It was a hot and humid summer day when Dave Favaloro, Director of Curatorial Affairs at the Tenement, shared the history of the museum with me as we sat in a room not currently on the tour, a soundtrack of traffic and street sounds playing through an open window. Next, Dave took me around to see where big families would share a mere 325 square feet of space. He also shared stories of the discoveries made all the time at the museum — receipts, letters and other valuable evidence of the lives of countless immigrants is still found in fireplaces, under floor boards and behind peeling wallpaper.

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Dave Falvalaro. Photo by Dinah Cardin

 

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Photo by Dinah Cardin

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Photo by Dinah Cardin

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Photo by Dinah Cardin

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Photo by Dinah Cardin

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Photo by Dinah Cardin

 

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Photo by Dinah Cardin

After the tour, I met up with Frank Vagnone on Orchard Street. As former director of the Historic House Trust of New York City, Frank has left his office in Central Park to travel the world to promote new ideas about historic houses with his firm Twisted Preservation. He’s even written a manifesto on the subject called The Anarchist’s Guide to Historic House Museums. (We featured him on this blog earlier this year when he visited PEM’s Ropes Mansion.)

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Frank believes most visitors to historic homes never get a real sense of what it was like to live in that space — where people actually walked around in their bare feet, drank tea, went to the bathroom…and slept there. Which is why he started a series on his blog called One Night Stand, where he stays overnight in historic house museums, treating them like home and then reports back to the people who run them.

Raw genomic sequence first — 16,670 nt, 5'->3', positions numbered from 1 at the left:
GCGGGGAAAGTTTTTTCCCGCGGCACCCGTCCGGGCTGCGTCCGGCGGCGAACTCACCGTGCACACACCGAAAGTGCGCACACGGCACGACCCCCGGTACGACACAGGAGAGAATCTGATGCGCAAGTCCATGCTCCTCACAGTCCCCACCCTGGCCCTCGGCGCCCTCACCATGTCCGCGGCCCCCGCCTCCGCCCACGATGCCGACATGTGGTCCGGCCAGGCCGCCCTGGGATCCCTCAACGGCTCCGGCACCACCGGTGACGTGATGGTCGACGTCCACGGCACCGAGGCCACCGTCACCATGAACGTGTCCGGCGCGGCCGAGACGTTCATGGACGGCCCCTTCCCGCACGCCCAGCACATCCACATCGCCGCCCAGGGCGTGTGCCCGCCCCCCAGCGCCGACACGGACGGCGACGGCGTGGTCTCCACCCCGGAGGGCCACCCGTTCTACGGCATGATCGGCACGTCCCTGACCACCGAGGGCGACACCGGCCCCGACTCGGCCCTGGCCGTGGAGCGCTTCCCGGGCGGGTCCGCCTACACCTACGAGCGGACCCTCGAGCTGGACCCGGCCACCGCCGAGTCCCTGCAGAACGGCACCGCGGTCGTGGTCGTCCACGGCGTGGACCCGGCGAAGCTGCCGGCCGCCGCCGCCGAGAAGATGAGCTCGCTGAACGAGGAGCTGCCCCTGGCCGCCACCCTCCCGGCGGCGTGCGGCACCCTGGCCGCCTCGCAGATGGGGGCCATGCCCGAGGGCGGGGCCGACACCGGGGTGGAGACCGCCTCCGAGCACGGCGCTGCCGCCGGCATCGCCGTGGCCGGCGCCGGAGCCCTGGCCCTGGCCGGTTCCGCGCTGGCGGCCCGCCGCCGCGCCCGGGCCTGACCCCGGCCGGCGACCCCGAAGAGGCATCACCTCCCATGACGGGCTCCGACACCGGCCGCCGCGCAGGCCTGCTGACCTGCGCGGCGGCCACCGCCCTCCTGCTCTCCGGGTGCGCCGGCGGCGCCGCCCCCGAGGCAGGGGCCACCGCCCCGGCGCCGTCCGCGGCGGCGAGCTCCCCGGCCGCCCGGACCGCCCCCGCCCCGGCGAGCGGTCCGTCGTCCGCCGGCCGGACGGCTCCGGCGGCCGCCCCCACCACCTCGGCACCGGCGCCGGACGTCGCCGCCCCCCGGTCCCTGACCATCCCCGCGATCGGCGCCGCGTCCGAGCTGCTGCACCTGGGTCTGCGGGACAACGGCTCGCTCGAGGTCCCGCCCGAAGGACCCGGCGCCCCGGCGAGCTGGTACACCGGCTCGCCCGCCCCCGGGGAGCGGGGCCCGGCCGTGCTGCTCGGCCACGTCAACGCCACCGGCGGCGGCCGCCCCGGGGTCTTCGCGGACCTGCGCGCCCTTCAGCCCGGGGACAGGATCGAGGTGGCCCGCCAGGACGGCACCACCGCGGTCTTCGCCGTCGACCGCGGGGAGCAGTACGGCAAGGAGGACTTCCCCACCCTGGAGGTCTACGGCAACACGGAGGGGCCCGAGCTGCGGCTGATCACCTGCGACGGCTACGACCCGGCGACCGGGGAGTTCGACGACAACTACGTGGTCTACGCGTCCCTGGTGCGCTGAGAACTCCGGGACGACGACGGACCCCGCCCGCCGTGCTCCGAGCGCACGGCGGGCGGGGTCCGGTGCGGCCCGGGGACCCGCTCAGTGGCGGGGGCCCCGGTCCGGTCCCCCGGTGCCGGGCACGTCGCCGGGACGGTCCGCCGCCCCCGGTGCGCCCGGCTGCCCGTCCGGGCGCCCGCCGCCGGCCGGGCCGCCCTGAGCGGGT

Frank, like everyone in this episode, has multiple historic house crushes! Go ahead, everybody, Instagram and Tweet #historichousecrush. If you’ve just taken a great photo of a historic place — maybe on PEM’s campus or somewhere else in the world — be sure to tag it with historichousecrush, so the historic house crusher community can enjoy it.  (Our accounts are here: Instagram, Twitter (@peabodyessex) and Facebook.)

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The stairs of PEM’s Cotting-Smith Assembly House.Photo by Instagram user tosatwoheart

Thanks for listening. A big thanks to Joel at the Museums of Old York and Dave, Georgina, Annie and everyone else at the Tenement Museum, as well as Frank.

For more on the exciting Shackleton and Scott story, check out episode 38 of Lore, a terrific podcast from one town over — Danvers, MA. Host Aaron Mahnke uses the recent discovery of the Shackleton whiskey bottles to tee off the truly eerie true story of an un-explainable mystery in the tundra.

Listen to the PEMcast on iTunes, Soundcloud and pretty much anywhere you listen to podcasts. Producers for this episode are myself, Chip Van Dyke, Caryn Boehm and Whitney Van Dyke. Corbett Sparks is our audio engineer. Melissa Woods was script consultant. Tosa Two Heart was our production assistant.

In the next episode of our Historic House Crush series, we talk with some exceptional historic house crushers who have taken their love of historic homes to the next level. Stay tuned.

For more on what we’ve been up to this summer for #HistoricHouseCrush, read this post to learn how Tosa Two Heart, a participant in our Native American Fellow program, started crushing on historic houses after meeting a New Orleans architect, who also happens to be the father of one of our curators.

Music for this episode:
John Luc Heffernan “Discovery” [CC by NC 3.0]
David Szesztay “The Dance” [CC by NC 3.0]